Does your engine have low oil pressure and/or high oil temperature? Low oil pressure and high oil temperature quite often go “hand in hand”. Before removing the engine check the oil screen or oil filter for metal. Check the oil pressure with a calibrated oil pressure gauge. Replace the oil temperature gauge with a calibrated gauge and replace the oil temperature sending unit with a new one or one of known condition. It is not uncommon for gauges to go out of calibration. As an AMO we are required to calibrate our gauges on a regular basis to ensure accuracy and we would assume that the aircraft gauges are also calibrated on a regular basis.
Remove the oil pressure relief valve and inspect the plunger or ball and the seat. If there is a plunger installed check the movement on the shaft. Sometimes a small piece of carbon will become lodged on the seat and cause low oil pressure. The piece of carbon or other contaminate will usually disappear when removing the oil pressure relief valve assembly from the engine.
If you have high oil temperature determine the cause. Is the engine making metal? What is the condition of the baffles? Are the intercylinder baffles fitting snug against the cylinders? Are the intercylinder baffles worn and/or cracked? What is the condition of the baffle seals? The baffle seals should face into the direction of the air fl ow and be in full contact with the engine cowl in static position. If the seals do not touch the cowls with the engine in static position they will not touch the cowls in flight. To check the seals put a light up the cowl flaps. If you can see light around the seals when looking through the bug eyes then the seals need replacing.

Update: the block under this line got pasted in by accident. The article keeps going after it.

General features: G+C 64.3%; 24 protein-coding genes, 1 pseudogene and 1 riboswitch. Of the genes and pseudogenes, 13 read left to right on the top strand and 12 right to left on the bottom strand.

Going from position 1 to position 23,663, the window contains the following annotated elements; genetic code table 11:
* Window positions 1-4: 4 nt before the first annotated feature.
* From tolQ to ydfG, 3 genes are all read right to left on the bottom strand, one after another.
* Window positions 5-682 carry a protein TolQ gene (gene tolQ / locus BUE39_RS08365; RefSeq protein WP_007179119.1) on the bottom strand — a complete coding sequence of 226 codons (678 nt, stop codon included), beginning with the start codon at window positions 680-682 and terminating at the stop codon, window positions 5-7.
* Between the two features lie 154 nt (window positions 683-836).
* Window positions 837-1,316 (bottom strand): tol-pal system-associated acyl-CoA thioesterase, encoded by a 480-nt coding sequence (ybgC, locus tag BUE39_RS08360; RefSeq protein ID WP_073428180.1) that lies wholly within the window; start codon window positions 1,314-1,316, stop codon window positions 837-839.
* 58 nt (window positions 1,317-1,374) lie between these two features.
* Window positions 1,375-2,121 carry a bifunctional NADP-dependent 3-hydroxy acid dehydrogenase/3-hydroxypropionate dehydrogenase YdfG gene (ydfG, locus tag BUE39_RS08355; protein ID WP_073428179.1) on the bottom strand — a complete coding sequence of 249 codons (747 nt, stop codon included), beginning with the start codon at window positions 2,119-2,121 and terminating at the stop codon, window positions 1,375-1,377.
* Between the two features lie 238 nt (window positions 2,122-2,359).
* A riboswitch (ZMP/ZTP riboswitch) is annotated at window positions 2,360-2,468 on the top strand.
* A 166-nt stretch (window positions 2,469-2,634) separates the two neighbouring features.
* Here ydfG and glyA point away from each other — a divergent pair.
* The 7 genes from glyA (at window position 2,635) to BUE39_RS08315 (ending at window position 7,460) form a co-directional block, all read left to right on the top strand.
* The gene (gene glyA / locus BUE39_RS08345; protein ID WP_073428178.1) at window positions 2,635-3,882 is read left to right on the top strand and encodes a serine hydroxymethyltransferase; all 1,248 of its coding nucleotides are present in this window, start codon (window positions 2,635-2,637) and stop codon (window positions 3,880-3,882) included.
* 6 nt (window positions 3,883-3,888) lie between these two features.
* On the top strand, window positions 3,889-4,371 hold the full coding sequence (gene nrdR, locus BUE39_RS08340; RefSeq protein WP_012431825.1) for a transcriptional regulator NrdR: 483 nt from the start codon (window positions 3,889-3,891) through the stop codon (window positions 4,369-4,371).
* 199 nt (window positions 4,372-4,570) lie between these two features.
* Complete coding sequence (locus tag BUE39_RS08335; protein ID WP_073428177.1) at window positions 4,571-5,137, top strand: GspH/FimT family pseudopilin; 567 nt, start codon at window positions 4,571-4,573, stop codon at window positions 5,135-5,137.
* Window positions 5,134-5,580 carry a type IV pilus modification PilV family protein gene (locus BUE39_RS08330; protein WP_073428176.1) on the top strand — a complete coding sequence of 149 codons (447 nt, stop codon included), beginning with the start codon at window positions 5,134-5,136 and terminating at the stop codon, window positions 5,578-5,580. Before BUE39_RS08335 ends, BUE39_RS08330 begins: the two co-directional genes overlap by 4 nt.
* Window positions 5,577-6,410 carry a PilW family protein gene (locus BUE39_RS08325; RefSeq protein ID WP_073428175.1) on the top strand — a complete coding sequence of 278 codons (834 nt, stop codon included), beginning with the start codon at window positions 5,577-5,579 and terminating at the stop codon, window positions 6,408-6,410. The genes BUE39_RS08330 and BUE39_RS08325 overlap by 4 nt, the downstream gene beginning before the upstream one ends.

We have observed over the years that intercylinder baffles and the perimeter baffles are much neglected accessories. These items are commonly found to be worn, missing, bent and cracked which may result in one or more cylinders operating at unusually high temperatures. Good examples of unserviceable baffles can be found in Teledyne Continental Motors Service Bulletin SID97-2 (latest revision). The baffling installed on the engine of today is the result of considerable study. Special wrap around baffles now guide the cooling air completely around the cylinder heads and barrels. On a pressure air-cooled system it is important to understand that to control the airflow from the propeller and ram air there has to be a pressure differential inside the cowling. Peripheral baffles with rubber seals are installed on the engine to provide this pressure differential. On most installations this pressure differential is around 4 to 6 inches of water pressure. Heat related problems have become more prevalent with the fleet of aircraft getting older and more power upgrades being made. Therefore, it is very important to make sure the baffles are maintained properly.